Coming Together

© Bob Condon/Ben Brown

Community Partners International emerged out of a trip through the villages of Burma/Myanmar, with the executive directors of Foundation for the People of Burma and the Global Health Access Program, and a donor for both organizations traveling together to visit local partners and program sites.

The trio quickly discovered synergy and a common vision: Over meals and dusty back roads, they shared experiences, their rich knowledge of the region and ideas for approaching the vast community and health needs in Burma/Myanmar.

Foundation for the People of Burma (FPB) and the Global Health Access Program (GHAP) had each facilitated and supported effective programs serving the people of Burma for more than ten years. Both based in Northern California, the two groups had already worked in tandem on several initiatives, and had complementary missions, with GHAP focusing on health, and FPB on education and community development.

“We realized that we could do so much more together,” said Therese Caouette, now CPI’s Executive Director. “We really have the same approach and philosophy.”

“We were doing things in silos, and recognized that we could do a better job by coordinating and having a holistic approach to partnering with local groups,” said Stan Sze, Director of the B.K. Kee Foundation and a member of CPI’s Board of Directors.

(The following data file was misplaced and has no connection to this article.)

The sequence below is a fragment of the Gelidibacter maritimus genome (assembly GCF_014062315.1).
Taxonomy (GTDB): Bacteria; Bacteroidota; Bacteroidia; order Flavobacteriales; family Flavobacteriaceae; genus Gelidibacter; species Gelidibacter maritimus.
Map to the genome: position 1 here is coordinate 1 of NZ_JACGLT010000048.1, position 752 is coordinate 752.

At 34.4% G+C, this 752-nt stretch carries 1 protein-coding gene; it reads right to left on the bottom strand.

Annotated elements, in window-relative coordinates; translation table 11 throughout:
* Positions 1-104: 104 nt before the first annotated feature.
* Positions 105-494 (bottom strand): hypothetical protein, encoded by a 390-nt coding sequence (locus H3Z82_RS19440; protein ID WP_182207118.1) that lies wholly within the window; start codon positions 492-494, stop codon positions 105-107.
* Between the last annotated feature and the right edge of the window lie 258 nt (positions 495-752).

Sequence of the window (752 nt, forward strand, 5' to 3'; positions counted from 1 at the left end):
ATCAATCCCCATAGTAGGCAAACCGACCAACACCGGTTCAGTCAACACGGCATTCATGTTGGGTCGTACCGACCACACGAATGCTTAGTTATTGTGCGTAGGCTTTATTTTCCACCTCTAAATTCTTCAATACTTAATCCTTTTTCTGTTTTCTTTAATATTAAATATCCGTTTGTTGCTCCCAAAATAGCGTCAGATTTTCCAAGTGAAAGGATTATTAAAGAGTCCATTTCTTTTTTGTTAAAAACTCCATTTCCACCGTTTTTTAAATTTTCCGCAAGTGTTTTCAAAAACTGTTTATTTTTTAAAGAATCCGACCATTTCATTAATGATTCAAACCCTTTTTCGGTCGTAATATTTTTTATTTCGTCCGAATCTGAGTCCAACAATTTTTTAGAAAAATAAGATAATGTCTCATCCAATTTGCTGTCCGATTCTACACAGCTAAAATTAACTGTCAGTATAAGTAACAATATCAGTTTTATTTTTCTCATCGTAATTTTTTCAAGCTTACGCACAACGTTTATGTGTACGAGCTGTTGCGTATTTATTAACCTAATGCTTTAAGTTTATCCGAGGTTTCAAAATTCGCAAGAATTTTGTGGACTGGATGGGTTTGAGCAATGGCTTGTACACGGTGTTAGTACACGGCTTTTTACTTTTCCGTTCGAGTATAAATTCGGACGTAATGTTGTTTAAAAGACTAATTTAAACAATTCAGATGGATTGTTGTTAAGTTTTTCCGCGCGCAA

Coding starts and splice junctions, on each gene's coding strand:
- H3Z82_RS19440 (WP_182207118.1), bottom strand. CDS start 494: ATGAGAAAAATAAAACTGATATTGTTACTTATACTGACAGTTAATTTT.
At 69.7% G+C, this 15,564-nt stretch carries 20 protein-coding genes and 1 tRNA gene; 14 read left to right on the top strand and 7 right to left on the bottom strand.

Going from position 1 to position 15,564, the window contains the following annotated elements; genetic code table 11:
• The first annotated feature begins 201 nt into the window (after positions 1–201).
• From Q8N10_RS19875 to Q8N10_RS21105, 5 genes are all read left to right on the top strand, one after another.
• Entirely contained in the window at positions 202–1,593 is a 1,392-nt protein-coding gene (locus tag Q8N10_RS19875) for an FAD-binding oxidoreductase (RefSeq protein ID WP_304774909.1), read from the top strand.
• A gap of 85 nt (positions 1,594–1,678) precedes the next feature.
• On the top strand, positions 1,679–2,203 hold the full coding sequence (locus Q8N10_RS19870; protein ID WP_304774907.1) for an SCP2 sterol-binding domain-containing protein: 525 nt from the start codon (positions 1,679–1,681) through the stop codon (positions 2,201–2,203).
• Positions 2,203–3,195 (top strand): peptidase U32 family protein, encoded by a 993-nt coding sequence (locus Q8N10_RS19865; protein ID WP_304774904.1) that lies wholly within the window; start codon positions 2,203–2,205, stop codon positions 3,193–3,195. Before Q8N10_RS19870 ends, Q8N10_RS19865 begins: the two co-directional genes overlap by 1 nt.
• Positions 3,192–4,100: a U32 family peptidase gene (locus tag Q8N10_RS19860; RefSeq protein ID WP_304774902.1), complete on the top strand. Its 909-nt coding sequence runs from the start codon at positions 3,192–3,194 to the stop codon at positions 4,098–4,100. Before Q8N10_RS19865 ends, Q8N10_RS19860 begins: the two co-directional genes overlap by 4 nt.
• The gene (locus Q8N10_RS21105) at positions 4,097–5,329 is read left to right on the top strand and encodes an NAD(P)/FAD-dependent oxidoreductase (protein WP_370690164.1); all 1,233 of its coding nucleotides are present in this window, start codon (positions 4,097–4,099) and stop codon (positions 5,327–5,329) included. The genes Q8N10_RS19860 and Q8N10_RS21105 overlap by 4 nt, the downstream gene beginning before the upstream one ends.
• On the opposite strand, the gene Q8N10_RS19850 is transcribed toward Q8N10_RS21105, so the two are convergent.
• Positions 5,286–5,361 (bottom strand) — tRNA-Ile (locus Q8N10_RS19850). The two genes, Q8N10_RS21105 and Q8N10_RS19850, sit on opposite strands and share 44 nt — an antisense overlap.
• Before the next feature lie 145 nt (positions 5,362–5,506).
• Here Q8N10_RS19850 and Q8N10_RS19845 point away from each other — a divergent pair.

The three brainstormed about creating an organization that provided a platform, said Sze — “a transparent, trusted avenue” for local partners to tell donors about their needs and projects, and for donors who want to work directly with people on the ground.

“CPI is focused on supporting local community groups,” said Caouette, “to build up their capacity, to support them in what they can do in their context, and to address their own needs long after we’re gone.”

There are challenges in stepping away from the model of the large international non-governmental organization, Caouette said. “Having local people identify their needs, develop their own project plans, and write proposals and program reports not in their native language, it may not be the same quality as if we did it ourselves. But if we’re talking about sustainability, building leadership and ensuring ownership, that’s what it’s about.

“We also have to go slower, because a lot of these communities work in very tenuous situations, and have to work discreetly and quietly,” Caouette added. “It’s a bit more tricky, but it’s wise to let local partners lead – they know the situation on the ground better than we do.”

With careful, thoughtful planning, FPB and GHAP’s complementary skills, knowledge and passion for community-driven health and education partnerships in Burma and its border regions, came together over a year. Community Partners International, with our new 16-member Board of Directors, became the official merged organization on December 31, 2010.

“We’ve been doing this for 10 years and needed to take it to the next level,” said FPB founder Hal Nathan and President of CPI’s Board of Directors.

“GHAP was growing, “ said GHAP co-founder Dr. T. Lee, CPI’s Health Director and a member of the Board. “There was potential to do so much more for our partners by combining resources and expertise.”